In this Sept. 20, 2011 file photo, a phone is held in a car in Brunswick, Maine. Texting, emailing or chatting on a cellphone while driving is simply too dangerous to be allowed, federal safety investigators declared Tuesday, Dec. 13, 2011, urging all states to impose total bans except for emergencies. (AP Photo/Pat Wellenbach, File)
It “might be inevitable” that Illinois eventually bans the use of cellular phones while people are in cars, Senate President John Cullerton, D-Chicago, said Tuesday.
However, Cullerton said it won’t happen immediately.
“There’s no question it’s a distraction from driving,” Cullerton said of talking on a cell phone. “There’s not a big difference between whether you’re holding a phone or whether you’re not holding a phone. It’s the distraction in talking to someone that’s not in the car with you. It’s not what’s in your hand, it’s what’s in your head.”
Cullerton, who has sponsored or supported bills dealing with child passenger safety, seat-belt usage and requiring the use of motorcycle helmets, said he probably won’t sponsor a phone ban for drivers in the coming legislative session, which begins Jan. 31.
“These are the kinds of things you take incrementally,” he said. “I’ve kind of gotten away from being the main sponsor. … I think that’s something which I’ll leave to the other senators.”
The National Transportation Safety Board called for a ban Dec. 12 on all cell phone use in vehicles, including with hands-free devices and wireless headsets. No state has such a ban today.
Also Tuesday, Cullerton said he believes the state could pay off its backlog of unpaid bills by selling roughly $6 billion in bonds. The borrowing would be paid off with general revenue funds over the next seven years, he said.
Republicans have balked at such proposals, saying that it amounts to more borrowing in an already debt-ridden state.
“We have not been for that and will continue not to be,” Senate Minority Leader Christine Radogno, R-Lemont, said in December.
Democrats respond that Illinois already owes the money. It isn’t fair to, in effect, borrow the money from non-profits, local governments, schools and others who are owed money, they say.
“It’s not new borrowing. It’s being responsible,” Cullerton said. “It would force us to find $1 billion in cuts a year over the next seven years.”
Illinois has 129,000 unpaid bills totaling $3.36 billion in the general revenue fund, plus $970 million owed to schools for a total of $4.33 billion owed out of GRF, according to Comptroller Judy Baar Topinka’s office. The oldest bill is dated Sept. 1, 2011.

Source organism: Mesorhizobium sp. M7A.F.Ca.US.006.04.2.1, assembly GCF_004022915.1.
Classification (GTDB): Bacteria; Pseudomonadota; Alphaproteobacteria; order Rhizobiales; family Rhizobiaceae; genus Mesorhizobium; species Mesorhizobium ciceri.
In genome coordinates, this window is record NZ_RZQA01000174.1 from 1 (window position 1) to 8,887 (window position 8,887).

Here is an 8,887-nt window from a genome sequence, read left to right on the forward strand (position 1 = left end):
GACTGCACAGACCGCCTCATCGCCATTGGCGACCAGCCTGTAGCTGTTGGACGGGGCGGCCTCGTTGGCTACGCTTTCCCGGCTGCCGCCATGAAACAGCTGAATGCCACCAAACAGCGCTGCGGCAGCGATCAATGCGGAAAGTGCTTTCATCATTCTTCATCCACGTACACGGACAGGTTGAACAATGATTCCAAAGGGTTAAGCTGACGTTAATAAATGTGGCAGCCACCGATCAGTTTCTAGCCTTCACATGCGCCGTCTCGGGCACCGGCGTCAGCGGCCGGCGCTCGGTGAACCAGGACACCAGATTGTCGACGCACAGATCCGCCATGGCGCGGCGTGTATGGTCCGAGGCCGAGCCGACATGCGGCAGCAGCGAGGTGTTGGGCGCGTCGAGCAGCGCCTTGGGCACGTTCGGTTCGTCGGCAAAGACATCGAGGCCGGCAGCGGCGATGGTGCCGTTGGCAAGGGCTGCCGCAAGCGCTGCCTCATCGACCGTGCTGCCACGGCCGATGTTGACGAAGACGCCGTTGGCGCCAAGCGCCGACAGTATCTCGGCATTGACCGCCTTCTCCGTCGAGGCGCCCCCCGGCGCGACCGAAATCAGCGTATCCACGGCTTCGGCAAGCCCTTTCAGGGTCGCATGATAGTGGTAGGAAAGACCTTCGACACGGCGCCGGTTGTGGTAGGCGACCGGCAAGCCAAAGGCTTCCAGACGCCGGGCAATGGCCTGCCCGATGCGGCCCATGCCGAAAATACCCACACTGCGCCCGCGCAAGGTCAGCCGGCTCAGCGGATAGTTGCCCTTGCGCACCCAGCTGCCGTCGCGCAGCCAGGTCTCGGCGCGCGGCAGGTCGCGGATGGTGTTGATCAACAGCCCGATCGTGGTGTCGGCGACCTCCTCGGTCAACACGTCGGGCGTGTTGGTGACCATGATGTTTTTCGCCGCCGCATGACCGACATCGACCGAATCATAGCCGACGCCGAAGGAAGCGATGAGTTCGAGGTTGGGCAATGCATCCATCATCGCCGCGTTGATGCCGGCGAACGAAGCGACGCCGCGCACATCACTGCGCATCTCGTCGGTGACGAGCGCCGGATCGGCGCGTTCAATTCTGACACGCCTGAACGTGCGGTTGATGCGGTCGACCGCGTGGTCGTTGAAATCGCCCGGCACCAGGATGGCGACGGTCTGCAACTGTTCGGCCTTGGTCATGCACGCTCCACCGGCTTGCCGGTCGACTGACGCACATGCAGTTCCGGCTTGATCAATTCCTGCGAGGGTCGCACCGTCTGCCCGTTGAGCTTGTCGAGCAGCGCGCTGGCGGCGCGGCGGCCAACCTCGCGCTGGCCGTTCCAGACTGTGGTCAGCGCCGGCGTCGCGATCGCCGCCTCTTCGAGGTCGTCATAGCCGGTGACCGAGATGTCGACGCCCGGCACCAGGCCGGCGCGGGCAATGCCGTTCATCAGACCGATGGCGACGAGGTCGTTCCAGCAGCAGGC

When Medicaid bills being held by the Department of Healthcare and Family Services, corporate tax refunds and employee health insurance debts are added in, the comptroller believes the total owed is roughly $8.3 billion.
Cullerton on other issues
* Pension reform will be on the Senate’s agenda. Senate President John Cullerton said Tuesday he believes that unilaterally changing benefits for current employees is unconstitutional, so a House bill that would increase contribution rates for employees and set up a three-tiered pension system won’t pass muster before the courts.
He hopes to negotiate a solution with public employee unions this year.
* Cullerton believes a gambling expansion bill could still become law, even though Gov. Pat Quinn opposes the one that sits in the Senate, which has passed both chambers. Quinn has outlined a proposal he can support, Cullerton said, so it will be up to the House and the governor to work out a deal.
* Cullerton would like to see a fairer corporate income tax. Two-thirds of Illinois corporations pay no tax while those that do have complained about the increase in the rate that passed a year ago.
* Cullerton also announced changes in the staff of the Senate and Senate Democrats.
– Dave Gross will replace Andy Manar, who is running for the Senate, as chief of staff for Senate Democrats. Gross will earn $179,500, which is what he previously made at Southern Illinois University, according to a Cullerton spokeswoman.
– If approved by the full Senate, Illinois Commerce Commission executive director Tim Anderson will replace Jill Rock as secretary of the Senate at a salary of $130,795. Twenty-one candidates were considered for the position. The field was narrowed by a committee of former secretaries of the Senate and former state Sen. Patrick Welch, Cullerton said.
Anderson has been at the ICC post since 2006.
– Cullerton’s deputy press secretary, John Patterson, will replace Toby Trimmer as the Senate Democrats’ director of communications at a salary of $95,000.
Source: The State Journal Register – The Oldest Newspaper in Illinois